Big Hebert Sousa was handed an Olympic draw from the devil, squaring off against top seeds and trailing in his gold medal bout. In the most extraordinary of finishes, the man from Brazil summoned an enormous, debilitating left hook to end the almost guaranteed, podium-topping hopes of top seed, Oleksandr Khyzhniak. Sousa was trailing, he’d dropped both of the first two rounds, and somehow etched his name in the Games’ history with a permanent marker, shocking fans around the globe to become Brazil’s second Olympic boxing champion.
Watching on as Sousa sealed gold, the first-ever Brazilian boxing gold medallist grinned from ear-to-ear, awaiting his own judgement day in the professional ranks. I’d been in touch with Salvador, Bahia’s Robson Conceição since early 2017, admiring his inspired performance in Rio and remaining intrigued at his humble roots. Winning his gold medal in 2016 had lumped heavy expectation on the super-featherweight contender, which at times had led to heavy, perhaps unjustified criticism.
Now, we spoke as Conceição prepared to face Oscar Valdez for his WBO world title in Tucson on September 10; his opportunity has arrived, four years after he expressed his intention to fight any of the champions, as soon as possible. “You can charge me up front,” he explained even then, after signing his promotional deal with Top Rank, “I will be world champion soon. I have been working very hard and intensely for this. I dedicate a lot in the gym and with every fight I learn more, and I prepare myself enough for that to happen. I will be world champion – trust me.”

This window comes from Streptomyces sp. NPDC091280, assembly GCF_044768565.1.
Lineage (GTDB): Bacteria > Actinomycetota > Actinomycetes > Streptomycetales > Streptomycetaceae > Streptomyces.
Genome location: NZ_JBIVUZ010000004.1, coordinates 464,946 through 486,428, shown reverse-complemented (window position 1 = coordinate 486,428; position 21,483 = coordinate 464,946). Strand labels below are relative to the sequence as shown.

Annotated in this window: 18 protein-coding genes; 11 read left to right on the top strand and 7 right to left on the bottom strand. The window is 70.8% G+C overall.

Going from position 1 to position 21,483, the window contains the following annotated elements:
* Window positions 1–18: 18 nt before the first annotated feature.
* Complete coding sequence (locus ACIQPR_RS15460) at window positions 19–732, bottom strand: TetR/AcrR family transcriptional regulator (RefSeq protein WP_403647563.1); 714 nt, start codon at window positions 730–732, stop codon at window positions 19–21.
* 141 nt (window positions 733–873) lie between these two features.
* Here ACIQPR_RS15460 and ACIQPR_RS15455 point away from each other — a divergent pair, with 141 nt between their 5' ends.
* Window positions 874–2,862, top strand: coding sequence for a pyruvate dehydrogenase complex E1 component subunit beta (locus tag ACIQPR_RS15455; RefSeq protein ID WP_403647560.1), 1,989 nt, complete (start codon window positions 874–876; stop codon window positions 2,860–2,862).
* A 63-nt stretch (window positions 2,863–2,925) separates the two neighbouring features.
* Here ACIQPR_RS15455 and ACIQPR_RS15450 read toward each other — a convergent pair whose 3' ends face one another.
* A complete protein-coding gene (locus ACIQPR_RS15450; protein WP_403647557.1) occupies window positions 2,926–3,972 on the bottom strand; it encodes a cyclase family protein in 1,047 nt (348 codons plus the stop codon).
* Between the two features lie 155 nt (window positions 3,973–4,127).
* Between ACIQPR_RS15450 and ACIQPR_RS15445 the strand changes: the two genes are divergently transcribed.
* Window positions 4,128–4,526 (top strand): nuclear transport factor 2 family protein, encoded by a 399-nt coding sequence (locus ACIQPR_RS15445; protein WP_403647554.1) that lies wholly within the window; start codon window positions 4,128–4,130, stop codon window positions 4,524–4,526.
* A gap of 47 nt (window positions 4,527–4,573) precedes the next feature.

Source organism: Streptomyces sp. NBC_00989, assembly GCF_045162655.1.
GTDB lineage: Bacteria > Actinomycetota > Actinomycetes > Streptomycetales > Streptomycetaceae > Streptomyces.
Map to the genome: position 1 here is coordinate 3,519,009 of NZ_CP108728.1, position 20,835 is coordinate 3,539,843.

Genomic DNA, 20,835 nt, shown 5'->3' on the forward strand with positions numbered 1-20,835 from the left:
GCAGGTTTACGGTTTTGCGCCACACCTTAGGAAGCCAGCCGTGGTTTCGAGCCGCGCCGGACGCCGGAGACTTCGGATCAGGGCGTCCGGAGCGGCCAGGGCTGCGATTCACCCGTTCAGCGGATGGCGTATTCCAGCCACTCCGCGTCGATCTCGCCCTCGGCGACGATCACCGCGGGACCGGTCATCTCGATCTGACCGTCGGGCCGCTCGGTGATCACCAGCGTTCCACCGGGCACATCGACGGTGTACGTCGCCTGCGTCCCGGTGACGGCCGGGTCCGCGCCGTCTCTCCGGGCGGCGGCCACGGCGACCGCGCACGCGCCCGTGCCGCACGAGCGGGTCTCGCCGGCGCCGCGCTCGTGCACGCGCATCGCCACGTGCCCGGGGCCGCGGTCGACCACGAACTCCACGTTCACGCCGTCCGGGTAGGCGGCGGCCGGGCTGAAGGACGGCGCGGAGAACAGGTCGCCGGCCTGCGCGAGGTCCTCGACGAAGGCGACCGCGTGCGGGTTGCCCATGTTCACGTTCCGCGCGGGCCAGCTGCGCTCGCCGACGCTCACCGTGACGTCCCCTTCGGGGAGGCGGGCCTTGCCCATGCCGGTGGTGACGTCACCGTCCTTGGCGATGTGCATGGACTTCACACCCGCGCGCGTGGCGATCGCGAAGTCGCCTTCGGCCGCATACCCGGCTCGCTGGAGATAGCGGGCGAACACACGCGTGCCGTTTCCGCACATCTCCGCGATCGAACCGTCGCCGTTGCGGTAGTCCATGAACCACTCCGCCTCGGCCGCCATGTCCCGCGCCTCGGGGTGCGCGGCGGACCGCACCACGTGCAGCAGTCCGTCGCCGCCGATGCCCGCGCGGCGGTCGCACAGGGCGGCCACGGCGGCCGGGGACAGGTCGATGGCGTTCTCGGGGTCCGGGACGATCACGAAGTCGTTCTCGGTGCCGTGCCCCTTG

At times, it has looked unlikely, especially following his underwhelming ‘escape’ when battling Luis Coria in October 2020. It was during that fight that Conceição suffered a knockdown, a busted mouth, and two point deductions – he still won unanimously. While the pedigree has been evident, his progression as a professional has hidden in plain sight. Now, in facing two-weight world champion Valdez, he squares off opposite a familiar, distant foe, with Conceição prevailing by just a point when the two fought in the gold medal match 12 years ago at the Pan American Games.
“This is a great opportunity for springing surprises, and I’m training really hard so that I’ll be completely ready to fight for the belt,” Conceição told Boxing Social. “From the moment I started boxing for real, I’ve always had positive thoughts for the future and that’s why I train this hard. Oscar is a spectacular athlete, no wonder he is a champion. Every moment will be difficult, in boxing nothing is easy, but I’ve been prepared to find my way out of these moments. It won’t be easy, but I’ll surprise everyone. I’m working a lot, training hard to improve my technique and stamina and so it makes the fight more favourable for me. His previous fights were good and I know that he’s a very strong champion.”
Springing surprises has become the Brazilian challenger’s raison d’être. From leaving school at an extremely early age to provide for his family, he sold ice lollies and recycled plastic bags on the beach of his hometown to tourists or those comfortable donating money to his cause. Surviving came first and then avoiding the culture of street-fighting instilled in him by his uncle. Conceição told me back in 2017 that some of those scenes turned very ugly, with violence prevalent on his doorstep. Boxing – legitimately – became his escape, as it has for so many in the favelas and far beyond for children clutching guns while maintaining their remaining innocence.